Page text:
OBJECTIVE: To study the effect of diet composition on diet-induced thermogenesis (DIT) over 24 h in a respiration chamber.
SUBJECTS: Eight healthy female volunteers (age 27±3 y; body mass index, BMI 23±3 kg/m2).
DIETS: A high protein and carbohydrate (HP/C) (60:10:30; percentage energy (E%)carbohydrate, fat and protein, respectively) and high fat (HF) (30:60:10 respectively) diet, both isoenergetic, isovolumetric, composed of normal food items and matched for organoleptic properties (taste, smell, appearance).
DESIGN: Subjects spent two 36 h periods each in a respiration chamber consuming both test diets in random order. Components of 24 h energy expenditure (24 h EE): sleeping metabolic rate, DIT and activity induced energy expenditure were measured.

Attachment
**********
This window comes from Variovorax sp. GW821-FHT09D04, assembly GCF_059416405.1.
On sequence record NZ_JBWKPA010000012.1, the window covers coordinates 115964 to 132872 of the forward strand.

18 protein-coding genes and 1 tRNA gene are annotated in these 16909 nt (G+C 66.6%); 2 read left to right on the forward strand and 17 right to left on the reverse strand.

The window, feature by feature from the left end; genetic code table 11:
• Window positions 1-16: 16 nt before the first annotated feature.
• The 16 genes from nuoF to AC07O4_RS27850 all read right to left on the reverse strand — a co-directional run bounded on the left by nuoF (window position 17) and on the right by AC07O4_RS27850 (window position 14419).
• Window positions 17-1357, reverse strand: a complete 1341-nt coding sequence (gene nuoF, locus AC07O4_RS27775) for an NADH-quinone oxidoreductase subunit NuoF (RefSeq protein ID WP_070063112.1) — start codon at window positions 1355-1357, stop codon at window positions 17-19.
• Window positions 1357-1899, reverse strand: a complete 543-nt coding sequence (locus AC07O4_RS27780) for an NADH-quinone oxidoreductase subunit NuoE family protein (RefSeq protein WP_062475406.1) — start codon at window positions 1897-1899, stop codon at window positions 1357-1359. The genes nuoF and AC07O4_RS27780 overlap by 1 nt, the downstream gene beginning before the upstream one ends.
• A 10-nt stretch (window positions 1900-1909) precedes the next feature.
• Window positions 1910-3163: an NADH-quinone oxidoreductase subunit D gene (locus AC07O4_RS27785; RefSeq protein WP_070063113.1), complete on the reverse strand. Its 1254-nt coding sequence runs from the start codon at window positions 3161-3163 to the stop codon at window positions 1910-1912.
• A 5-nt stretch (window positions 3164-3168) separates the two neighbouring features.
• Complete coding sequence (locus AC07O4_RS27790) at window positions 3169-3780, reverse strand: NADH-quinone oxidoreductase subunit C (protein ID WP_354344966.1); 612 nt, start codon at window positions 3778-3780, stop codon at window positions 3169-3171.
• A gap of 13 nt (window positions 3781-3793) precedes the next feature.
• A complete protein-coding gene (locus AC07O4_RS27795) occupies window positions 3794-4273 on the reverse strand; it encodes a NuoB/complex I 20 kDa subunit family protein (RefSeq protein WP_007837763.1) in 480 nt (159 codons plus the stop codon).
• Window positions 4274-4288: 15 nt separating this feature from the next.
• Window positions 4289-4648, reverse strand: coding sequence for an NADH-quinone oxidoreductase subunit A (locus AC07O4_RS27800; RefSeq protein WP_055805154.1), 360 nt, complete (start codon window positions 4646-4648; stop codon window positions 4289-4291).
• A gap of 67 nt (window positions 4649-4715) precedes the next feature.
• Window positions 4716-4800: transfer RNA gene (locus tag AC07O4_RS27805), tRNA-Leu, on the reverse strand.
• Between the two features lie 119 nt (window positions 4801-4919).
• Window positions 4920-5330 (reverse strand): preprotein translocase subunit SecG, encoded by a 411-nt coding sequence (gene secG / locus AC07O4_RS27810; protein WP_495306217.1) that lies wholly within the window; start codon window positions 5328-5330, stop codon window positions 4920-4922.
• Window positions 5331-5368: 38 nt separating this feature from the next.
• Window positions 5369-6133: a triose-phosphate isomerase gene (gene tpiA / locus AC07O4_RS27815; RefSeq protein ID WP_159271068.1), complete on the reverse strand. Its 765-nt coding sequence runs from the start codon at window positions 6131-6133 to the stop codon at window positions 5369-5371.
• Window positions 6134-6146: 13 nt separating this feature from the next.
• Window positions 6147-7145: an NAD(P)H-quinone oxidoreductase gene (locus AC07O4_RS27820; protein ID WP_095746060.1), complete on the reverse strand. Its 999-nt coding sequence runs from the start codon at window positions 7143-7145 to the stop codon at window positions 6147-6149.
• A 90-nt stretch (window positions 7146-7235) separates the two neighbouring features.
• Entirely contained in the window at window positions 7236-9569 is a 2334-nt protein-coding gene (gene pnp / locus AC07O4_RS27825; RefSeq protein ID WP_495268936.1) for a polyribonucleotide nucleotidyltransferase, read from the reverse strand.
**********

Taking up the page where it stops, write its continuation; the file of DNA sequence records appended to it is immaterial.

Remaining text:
RESULTS: DIT was higher in all subjects while on the HP/C diet (1295 kJ/d vs 931 kJ/d; 14.6% vs 10.5% of energy intake; P<0.02). There was no significant difference in other components or total 24 h EE, although there was a trend towards higher EE on the HP/C diet.
CONCLUSION: A high protein and carbohydrate diet induces a greater thermic response in healthy individuals when compared to a high fat diet.
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